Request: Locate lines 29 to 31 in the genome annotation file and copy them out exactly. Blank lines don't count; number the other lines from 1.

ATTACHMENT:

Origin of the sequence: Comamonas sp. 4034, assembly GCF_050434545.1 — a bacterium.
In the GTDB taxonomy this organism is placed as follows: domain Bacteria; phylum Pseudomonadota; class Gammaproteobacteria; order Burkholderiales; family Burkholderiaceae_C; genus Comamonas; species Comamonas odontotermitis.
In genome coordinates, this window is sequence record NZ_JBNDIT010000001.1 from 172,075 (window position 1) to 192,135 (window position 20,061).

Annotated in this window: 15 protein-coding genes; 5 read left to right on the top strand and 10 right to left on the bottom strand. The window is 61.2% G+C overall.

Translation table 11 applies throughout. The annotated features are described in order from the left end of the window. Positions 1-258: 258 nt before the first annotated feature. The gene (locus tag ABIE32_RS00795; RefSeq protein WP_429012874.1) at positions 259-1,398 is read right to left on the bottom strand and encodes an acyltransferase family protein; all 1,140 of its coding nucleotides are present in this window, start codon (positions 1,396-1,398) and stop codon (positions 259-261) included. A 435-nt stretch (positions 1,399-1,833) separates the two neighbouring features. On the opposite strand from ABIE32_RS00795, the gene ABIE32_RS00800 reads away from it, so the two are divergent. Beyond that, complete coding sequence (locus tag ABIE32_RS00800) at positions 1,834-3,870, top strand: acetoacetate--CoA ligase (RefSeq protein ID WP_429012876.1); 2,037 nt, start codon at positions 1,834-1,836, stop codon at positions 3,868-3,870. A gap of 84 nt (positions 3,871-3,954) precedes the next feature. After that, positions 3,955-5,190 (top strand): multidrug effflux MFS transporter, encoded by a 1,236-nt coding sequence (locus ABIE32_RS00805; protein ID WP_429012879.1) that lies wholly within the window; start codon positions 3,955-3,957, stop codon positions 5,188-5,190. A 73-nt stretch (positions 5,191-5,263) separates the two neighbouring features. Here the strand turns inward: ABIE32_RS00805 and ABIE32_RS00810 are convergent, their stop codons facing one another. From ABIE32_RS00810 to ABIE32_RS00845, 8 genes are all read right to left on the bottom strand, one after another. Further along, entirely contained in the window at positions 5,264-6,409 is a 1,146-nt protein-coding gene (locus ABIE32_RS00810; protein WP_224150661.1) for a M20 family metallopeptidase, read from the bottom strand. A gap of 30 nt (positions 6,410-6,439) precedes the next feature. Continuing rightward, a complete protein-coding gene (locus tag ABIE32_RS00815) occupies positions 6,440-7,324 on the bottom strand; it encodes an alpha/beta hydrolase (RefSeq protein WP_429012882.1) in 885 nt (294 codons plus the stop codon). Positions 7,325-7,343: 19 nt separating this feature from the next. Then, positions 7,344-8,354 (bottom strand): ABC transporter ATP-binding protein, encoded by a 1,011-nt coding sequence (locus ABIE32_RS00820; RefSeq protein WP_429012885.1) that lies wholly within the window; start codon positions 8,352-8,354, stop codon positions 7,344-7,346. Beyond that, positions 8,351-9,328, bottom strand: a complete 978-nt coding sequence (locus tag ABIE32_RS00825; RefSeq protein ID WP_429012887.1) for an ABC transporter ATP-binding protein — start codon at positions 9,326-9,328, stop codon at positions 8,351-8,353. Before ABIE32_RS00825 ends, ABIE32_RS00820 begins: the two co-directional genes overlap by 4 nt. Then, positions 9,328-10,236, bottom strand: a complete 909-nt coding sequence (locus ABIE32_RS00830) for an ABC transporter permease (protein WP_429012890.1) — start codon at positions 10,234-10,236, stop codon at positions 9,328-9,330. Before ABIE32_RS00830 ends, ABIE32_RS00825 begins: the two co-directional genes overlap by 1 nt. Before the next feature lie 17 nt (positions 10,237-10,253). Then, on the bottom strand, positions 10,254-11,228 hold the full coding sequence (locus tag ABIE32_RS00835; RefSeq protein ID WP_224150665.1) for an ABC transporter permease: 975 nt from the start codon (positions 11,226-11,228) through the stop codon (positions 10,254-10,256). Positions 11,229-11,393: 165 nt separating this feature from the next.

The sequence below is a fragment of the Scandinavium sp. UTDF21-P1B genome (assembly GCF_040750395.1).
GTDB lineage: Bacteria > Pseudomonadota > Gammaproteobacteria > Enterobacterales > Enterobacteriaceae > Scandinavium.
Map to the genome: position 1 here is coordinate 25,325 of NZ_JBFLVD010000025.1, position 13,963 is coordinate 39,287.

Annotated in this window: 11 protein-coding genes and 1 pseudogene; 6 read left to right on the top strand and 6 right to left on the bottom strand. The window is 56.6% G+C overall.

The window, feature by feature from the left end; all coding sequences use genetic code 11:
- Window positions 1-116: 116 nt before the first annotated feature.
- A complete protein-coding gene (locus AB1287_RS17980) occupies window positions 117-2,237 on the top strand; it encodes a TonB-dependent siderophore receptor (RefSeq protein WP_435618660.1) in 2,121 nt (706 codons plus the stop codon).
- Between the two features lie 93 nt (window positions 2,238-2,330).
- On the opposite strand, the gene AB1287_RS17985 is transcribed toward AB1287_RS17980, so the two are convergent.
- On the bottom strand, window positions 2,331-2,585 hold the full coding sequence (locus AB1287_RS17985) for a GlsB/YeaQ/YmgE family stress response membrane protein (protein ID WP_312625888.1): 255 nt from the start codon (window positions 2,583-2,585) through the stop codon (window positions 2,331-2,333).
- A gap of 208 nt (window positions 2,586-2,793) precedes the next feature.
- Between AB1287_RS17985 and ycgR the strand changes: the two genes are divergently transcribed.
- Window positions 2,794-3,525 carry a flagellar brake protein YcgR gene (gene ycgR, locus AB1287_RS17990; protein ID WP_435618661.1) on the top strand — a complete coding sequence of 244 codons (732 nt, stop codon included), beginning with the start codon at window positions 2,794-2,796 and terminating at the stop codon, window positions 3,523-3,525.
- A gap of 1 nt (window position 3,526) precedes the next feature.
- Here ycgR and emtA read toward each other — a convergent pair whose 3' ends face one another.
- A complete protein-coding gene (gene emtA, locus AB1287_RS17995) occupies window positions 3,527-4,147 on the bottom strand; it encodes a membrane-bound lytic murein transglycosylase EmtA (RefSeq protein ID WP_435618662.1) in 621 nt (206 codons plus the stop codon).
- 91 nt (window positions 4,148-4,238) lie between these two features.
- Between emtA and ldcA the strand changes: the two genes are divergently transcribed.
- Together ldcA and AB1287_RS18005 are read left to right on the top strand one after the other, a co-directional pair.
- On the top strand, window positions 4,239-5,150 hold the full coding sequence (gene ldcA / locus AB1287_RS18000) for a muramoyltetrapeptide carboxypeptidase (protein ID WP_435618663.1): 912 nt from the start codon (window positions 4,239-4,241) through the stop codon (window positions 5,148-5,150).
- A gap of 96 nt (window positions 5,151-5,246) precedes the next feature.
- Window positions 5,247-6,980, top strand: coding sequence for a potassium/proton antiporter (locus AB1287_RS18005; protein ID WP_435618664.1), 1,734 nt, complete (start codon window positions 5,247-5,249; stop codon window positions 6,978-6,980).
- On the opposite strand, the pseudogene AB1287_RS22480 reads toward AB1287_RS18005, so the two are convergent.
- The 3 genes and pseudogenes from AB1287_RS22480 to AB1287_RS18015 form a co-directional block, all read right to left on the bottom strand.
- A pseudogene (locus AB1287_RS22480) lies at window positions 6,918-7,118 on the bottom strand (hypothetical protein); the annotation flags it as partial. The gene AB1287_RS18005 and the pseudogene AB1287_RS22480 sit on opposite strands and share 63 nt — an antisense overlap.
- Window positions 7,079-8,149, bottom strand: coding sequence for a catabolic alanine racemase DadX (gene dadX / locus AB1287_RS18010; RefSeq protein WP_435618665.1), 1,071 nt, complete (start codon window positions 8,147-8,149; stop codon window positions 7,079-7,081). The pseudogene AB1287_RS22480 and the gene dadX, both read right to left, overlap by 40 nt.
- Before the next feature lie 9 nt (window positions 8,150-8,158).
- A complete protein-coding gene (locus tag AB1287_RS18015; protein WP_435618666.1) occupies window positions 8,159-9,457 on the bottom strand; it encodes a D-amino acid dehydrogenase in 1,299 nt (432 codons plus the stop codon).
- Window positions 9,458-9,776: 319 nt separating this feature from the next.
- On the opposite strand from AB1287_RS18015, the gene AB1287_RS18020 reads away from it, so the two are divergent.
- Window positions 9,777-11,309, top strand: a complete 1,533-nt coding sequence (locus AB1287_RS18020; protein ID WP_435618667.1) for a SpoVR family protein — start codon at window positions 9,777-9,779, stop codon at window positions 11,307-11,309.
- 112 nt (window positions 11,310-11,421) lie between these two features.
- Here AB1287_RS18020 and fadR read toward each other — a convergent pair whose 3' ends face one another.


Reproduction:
- The 3 genes and pseudogenes from AB1287_RS22480 to AB1287_RS18015 form a co-directional block, all read right to left on the bottom strand.
- A pseudogene (locus AB1287_RS22480) lies at window positions 6,918-7,118 on the bottom strand (hypothetical protein); the annotation flags it as partial. The gene AB1287_RS18005 and the pseudogene AB1287_RS22480 sit on opposite strands and share 63 nt — an antisense overlap.
- Window positions 7,079-8,149, bottom strand: coding sequence for a catabolic alanine racemase DadX (gene dadX / locus AB1287_RS18010; RefSeq protein WP_435618665.1), 1,071 nt, complete (start codon window positions 8,147-8,149; stop codon window positions 7,079-7,081). The pseudogene AB1287_RS22480 and the gene dadX, both read right to left, overlap by 40 nt.